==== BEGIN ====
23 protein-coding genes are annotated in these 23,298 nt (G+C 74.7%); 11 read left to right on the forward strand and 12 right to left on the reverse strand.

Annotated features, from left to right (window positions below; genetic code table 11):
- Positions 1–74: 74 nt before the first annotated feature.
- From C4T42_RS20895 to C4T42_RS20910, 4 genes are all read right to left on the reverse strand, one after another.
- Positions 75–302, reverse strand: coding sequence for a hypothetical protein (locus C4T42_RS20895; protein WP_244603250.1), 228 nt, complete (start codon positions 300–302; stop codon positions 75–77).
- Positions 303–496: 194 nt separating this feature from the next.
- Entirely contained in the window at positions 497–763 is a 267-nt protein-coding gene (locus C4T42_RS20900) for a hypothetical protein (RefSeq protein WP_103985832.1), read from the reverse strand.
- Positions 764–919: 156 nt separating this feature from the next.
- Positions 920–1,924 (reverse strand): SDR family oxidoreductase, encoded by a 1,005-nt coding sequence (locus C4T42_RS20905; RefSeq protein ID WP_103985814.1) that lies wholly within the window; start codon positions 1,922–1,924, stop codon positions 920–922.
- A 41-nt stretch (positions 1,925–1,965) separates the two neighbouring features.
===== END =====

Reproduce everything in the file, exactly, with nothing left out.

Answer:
23 protein-coding genes are annotated in these 23,298 nt (G+C 74.7%); 11 read left to right on the forward strand and 12 right to left on the reverse strand.

Annotated features, from left to right (window positions below; genetic code table 11):
- Positions 1–74: 74 nt before the first annotated feature.
- From C4T42_RS20895 to C4T42_RS20910, 4 genes are all read right to left on the reverse strand, one after another.
- Positions 75–302, reverse strand: coding sequence for a hypothetical protein (locus C4T42_RS20895; protein WP_244603250.1), 228 nt, complete (start codon positions 300–302; stop codon positions 75–77).
- Positions 303–496: 194 nt separating this feature from the next.
- Entirely contained in the window at positions 497–763 is a 267-nt protein-coding gene (locus C4T42_RS20900) for a hypothetical protein (RefSeq protein WP_103985832.1), read from the reverse strand.
- Positions 764–919: 156 nt separating this feature from the next.
- Positions 920–1,924 (reverse strand): SDR family oxidoreductase, encoded by a 1,005-nt coding sequence (locus C4T42_RS20905; RefSeq protein ID WP_103985814.1) that lies wholly within the window; start codon positions 1,922–1,924, stop codon positions 920–922.
- A 41-nt stretch (positions 1,925–1,965) separates the two neighbouring features.